Andrew Ogletree (M.Div. ’21) is in his second year of study. Besides being part of the ISM he is also part of Berkeley Divinity School at Yale and is seeking holy orders in the Episcopal Church. Andrew is a second-career student, having spent nine years at Sotheby’s in New York, specializing in English and European decorative arts, and four years in the antiques market in New York. Andrew graduated from the University of St. Andrews, Scotland, with an M.A. (Hons) in art history in 2006.
Oscar Osicki (M.M. choral conducting ’20) writes, “I am co-director of music at Battell Chapel with the University Church in Yale. I also compose music for film and TV, working with studios in the United Kingdom, and student films in the United States. I create videos on music education, which have been watched and shared millions of times globally. I like exercise, cooking, reading, and fighting.”
Shirley Pan (M.A.R. religion & visual arts ’20) was born in Shanghai but grew up close to Philadelphia. She attended New York University for her undergrad where she majored in art history and completed a senior thesis on Medieval pietà sculptures from the fourteenth and fifteenth century. Her research interests include Medieval and Renaissance devotional sculpture, particularly from the Mosan and Rhineland regions of northern Europe, and their associated popular lay devotional practices.
Sean Rodan (M.Div. ’20) is a 2017 graduate of Harvard College, where he received a B.A. in music. As a composer he has written pieces for chorus and chamber ensemble, and has led several undergraduate theater productions and orchestra concerts as a conductor, including the Gilbert and Sullivan comic opera Ruddigore and the Handel oratorio Alexander’s Feast. After college, he spent a year cultivating his Tenrikyo faith, becoming a lay minister and engaging in mission work at the Tenrikyo diocese in Los Angeles. At Yale, Sean is primarily interested in studying Christian theology, examining how it has influenced the development of Tenrikyo theology and how the theologies can continue to inform each other today.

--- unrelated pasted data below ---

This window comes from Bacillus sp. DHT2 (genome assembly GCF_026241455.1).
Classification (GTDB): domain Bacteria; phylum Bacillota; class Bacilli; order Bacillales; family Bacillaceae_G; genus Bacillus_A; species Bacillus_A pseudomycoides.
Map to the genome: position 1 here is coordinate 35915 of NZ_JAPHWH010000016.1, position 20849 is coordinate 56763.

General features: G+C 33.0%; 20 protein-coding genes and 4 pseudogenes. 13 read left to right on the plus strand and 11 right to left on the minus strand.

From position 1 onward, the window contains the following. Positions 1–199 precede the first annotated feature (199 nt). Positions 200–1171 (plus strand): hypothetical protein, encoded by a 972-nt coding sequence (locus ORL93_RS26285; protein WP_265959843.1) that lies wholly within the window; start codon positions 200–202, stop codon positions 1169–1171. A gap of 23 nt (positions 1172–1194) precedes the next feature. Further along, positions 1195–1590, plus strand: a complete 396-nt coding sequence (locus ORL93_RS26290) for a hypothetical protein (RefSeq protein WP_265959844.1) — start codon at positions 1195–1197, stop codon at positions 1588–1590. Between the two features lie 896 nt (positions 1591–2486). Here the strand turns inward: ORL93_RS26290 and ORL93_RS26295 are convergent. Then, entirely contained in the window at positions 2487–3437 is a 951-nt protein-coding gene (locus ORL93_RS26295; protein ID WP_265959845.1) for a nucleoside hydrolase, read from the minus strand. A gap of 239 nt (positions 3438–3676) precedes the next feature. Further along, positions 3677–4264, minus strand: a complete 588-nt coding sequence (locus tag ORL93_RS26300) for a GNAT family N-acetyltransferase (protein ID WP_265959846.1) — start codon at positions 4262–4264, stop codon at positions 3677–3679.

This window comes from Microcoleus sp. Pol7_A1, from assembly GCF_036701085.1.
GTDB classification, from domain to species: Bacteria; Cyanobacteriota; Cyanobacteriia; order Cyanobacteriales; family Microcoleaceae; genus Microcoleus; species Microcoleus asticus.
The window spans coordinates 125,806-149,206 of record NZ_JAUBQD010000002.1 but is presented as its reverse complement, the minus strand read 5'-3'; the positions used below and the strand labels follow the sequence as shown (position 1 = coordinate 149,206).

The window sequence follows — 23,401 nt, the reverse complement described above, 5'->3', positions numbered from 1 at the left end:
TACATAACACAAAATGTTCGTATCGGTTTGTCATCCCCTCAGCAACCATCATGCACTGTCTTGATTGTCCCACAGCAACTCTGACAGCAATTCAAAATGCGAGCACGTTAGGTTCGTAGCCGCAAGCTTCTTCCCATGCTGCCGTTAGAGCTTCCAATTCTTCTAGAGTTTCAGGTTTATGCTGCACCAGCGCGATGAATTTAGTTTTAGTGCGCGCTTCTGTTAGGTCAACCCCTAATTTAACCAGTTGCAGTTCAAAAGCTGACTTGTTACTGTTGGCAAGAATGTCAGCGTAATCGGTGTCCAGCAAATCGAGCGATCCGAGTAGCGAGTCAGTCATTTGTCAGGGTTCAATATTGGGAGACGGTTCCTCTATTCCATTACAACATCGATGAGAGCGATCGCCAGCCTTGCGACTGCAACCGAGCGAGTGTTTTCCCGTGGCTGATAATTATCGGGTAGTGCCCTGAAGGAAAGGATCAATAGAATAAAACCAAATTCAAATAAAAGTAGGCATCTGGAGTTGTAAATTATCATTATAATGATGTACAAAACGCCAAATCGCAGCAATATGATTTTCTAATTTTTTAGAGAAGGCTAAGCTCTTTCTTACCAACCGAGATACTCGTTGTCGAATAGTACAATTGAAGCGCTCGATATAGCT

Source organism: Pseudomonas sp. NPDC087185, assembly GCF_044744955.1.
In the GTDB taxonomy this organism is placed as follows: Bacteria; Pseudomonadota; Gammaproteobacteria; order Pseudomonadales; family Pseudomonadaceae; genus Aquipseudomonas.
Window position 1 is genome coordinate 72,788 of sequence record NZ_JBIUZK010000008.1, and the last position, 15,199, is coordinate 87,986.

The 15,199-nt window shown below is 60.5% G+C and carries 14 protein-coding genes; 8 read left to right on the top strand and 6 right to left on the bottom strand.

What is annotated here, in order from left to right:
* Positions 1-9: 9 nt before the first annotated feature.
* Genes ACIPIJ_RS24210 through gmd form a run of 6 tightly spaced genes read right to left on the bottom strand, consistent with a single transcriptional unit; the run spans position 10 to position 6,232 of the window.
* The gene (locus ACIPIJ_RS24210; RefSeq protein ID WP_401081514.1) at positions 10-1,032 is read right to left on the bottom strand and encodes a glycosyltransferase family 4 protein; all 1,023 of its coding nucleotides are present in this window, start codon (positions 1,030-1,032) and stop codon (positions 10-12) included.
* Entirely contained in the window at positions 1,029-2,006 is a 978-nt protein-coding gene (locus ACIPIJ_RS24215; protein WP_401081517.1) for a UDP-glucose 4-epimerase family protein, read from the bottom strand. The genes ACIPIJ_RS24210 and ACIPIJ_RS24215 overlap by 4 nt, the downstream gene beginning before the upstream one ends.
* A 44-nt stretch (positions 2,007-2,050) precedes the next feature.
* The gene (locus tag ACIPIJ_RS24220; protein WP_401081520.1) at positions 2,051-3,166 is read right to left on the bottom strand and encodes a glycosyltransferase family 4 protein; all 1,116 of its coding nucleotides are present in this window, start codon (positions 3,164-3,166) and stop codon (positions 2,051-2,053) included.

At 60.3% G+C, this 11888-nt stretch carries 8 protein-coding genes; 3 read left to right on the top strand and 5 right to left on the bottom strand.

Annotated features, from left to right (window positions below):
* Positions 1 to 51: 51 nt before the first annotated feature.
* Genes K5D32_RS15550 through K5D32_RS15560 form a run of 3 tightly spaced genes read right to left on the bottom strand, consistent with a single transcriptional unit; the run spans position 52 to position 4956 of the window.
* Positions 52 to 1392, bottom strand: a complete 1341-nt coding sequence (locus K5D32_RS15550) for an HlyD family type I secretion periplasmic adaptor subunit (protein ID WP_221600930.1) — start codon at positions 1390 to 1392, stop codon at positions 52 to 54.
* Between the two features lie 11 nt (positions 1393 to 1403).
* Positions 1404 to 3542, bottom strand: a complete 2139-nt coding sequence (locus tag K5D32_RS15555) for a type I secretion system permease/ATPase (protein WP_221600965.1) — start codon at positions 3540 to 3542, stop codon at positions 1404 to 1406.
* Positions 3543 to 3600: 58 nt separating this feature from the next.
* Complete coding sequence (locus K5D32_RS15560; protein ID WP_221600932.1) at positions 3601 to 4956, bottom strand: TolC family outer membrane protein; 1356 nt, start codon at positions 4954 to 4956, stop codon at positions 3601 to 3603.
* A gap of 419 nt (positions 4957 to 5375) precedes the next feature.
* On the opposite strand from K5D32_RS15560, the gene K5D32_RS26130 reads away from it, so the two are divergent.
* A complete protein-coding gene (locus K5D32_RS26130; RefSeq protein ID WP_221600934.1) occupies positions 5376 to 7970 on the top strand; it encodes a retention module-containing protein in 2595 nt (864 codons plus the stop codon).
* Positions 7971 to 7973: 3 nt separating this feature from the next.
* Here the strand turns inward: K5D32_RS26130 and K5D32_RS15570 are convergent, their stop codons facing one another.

Sarah Rodeo (M.A.R. religion & music ’20). writes, “I am full-time music director at St. Francis Catholic in New Britain, where I am implementing a traditional Western sacred music program that is fully integrated with the liturgical, intellectual, theological, evangelical and social life of the parish, which is the new campus ministry center for Central Connecticut State University next door.”
Hopewell Rogers (M.A.R. religion & literature ’20) comes to the ISM from Yale College where, as an English major, she focused on literature emerging from individual and communal experiences of violence. At the ISM she continues this work of “unearthing unconventional (but potentially therapeutic!) forms of narrative that come more or less naturally to survivors of violence but have not yet been explored or embraced by the field of clinical psychology.” Outside the classroom, she tries to put these principles into practice as a clinical staff member in a neuroscience lab doing mental health histories and trauma intake interviews, and as a childcare provider for Connecticut’s foster system. You can often find her exploring the woods around New Haven, baking, petting dogs, and daydreaming about cabin-building. When school’s out, she splits her time between central Baltimore and rural Florida. (Ask her why manatees are the best aquatic mammals.)